Species tree cloudogram.

Figure 3: Species tree cloudogram.

Cloudogram of the posterior distribution of SNAPP trees from 399 high-quality SNPs mined from UCE loci. Tip labels are UMMZ catalog numbers. Lineages and clades are discussed in text. Colors match genetic clusters from Fig. 1.

mtDNA phylogeny combining new data with Genbank sequences

Using 16S sequences, we determined that one lineage (UMMZ 239772) from Fig. 3 matched an S. pentheter sequence on Genbank. This individual had one of the lowest read counts of any sample and very few mtDNA reads. However, five Illumina reads mapped to 16S covering 421 bp of the 681 bp reference sequence (Genbank S. pentheter accession number DQ055825). Over this stretch, UMMZ 239772 was identical to the S. pentheter reference. As a point of comparison, UMMZ 239679 (a member of the blue S. bistincta Lineage 1 in the Transvolcanic Belt) had 70 differences across the 681 bp (10.3% divergence). This DNA identification of UMMZ 239772 as S. pentheter was later confirmed by re-examining the subadult specimen.

After confirming UMMZ 239679 as S. pentheter, we generated a Bayesian tree of cytochrome b combining the samples from this study with Genbank sequences (Fig. 4). This tree revealed not only that S. pentheter was nested within S. bistincta, but so was another species not included in our sampling, S. calthula. The tree also helped clarify relationships outside of S. bistincta by supporting S. chryses + S. mykter to be sister to the S. bistincta + S. pentheter + S. calthula clade.

Combined Genbank phylogeny.

Figure 4: Combined Genbank phylogeny.

Phylogeny of mtDNA for a subset of the individuals from this study (labeled with red UMMZ catalog numbers) combined with existing sequences from Genbank (labeled with accession numbers). Colored boxes relate to genetic lineages in prior figures. The tree was rooted with Exerodonta xera. Photo credit: Peter Heimes.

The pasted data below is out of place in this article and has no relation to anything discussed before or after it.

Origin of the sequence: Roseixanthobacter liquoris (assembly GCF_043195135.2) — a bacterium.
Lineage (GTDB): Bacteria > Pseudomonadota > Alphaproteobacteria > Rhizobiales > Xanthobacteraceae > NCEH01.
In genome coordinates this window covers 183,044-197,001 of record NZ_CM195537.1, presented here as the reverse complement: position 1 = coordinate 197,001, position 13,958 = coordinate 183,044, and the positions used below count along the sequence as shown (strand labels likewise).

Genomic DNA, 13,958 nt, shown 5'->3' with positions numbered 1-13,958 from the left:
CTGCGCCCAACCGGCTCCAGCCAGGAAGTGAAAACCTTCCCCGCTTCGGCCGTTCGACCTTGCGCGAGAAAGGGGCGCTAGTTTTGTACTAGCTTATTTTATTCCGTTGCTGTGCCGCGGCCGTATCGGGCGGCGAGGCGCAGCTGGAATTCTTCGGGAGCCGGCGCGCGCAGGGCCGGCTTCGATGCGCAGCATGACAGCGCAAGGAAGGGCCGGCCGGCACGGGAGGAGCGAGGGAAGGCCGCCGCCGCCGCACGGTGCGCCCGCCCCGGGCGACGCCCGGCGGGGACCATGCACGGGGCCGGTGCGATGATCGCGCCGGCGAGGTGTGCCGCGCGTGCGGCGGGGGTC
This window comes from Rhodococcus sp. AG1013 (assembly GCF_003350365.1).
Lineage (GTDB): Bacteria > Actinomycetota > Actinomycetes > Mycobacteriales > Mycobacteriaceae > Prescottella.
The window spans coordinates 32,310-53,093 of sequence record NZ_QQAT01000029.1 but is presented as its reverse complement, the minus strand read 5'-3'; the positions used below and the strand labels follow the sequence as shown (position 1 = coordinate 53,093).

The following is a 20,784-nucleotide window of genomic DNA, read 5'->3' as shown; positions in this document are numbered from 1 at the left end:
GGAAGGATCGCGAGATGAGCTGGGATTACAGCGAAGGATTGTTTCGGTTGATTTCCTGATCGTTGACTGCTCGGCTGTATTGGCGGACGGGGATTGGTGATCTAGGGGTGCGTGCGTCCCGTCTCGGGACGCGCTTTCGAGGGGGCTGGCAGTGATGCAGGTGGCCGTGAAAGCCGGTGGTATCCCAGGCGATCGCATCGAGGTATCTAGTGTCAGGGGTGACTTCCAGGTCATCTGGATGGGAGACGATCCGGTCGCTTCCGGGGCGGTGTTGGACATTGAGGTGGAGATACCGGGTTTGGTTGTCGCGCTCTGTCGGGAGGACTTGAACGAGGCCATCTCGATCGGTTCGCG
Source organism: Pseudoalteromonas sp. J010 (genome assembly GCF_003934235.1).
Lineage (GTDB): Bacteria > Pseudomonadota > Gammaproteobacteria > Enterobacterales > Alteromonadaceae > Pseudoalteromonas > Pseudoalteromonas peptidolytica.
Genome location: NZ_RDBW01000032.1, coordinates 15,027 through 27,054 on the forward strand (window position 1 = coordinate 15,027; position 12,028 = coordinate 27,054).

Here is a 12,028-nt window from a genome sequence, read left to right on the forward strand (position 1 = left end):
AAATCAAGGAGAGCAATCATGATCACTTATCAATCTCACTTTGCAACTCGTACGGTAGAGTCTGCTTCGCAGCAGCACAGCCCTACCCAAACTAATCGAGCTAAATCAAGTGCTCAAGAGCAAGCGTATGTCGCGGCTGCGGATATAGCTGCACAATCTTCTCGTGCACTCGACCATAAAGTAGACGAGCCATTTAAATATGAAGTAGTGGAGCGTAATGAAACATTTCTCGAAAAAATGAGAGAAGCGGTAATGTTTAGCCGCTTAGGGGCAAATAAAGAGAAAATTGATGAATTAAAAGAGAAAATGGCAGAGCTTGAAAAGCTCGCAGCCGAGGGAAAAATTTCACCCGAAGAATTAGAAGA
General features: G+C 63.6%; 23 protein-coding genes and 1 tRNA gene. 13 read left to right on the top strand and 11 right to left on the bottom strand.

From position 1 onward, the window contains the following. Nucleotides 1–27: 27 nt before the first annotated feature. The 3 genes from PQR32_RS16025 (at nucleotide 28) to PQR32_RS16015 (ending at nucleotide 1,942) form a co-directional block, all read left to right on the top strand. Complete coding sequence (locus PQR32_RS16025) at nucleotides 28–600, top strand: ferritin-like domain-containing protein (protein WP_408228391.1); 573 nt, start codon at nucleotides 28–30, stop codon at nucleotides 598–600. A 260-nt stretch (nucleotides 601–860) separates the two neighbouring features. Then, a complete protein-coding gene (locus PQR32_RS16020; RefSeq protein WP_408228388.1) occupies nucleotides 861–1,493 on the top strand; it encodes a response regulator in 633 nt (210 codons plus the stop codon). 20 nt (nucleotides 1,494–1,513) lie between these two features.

Bridging genomic data and mtDNA data for cryptic lineage discovery

Finding and identifying lineage diversity in broadly distributed species is an important area of study in systematics because terminal taxa (whether they are called species or not) are the fundamental unit of analysis in studies of biogeography, ecology, evolution, and conservation (Barrowclough et al., 2016). In this study, multilocus genomic data identified six to seven divergent lineages lumped under the name Sarcohyla bistincta (one of these was described as a new species while this manuscript was in review). Mitochondrial DNA data helped link our genomic data with existing databases to identify two already-described species as nesting within a paraphyletic S. bistincta.

The approach of discovering lineages with multilocus data and querying them against existing databases with linked mtDNA data should be especially useful in understudied groups where basic natural history information is lacking. While there is considerable debate around the choice of molecular markers in taxonomy, as highlighted by the ongoing conversation over DNA barcoding (Moritz & Cicero, 2004; DeSalle, Egan & Siddall, 2005; Ebach & Holdrege, 2005), our results show that genomic data and mtDNA data can be complementary, offering benefits that offset each other’s drawbacks (Rubinoff & Holland, 2005). In this case, UCE data provided a genomic portrait of divergence allowing for more robust conclusions about gene flow or its absence (see below) as compared to mtDNA data alone. Meanwhile, mtDNA data offset a drawback of UCEs that they are not well represented in existing genetic databases, and provided a bridge to prior studies and a vast database of sequences backed by vouchered specimens.

Genetic lineage discovery in Sarcohyla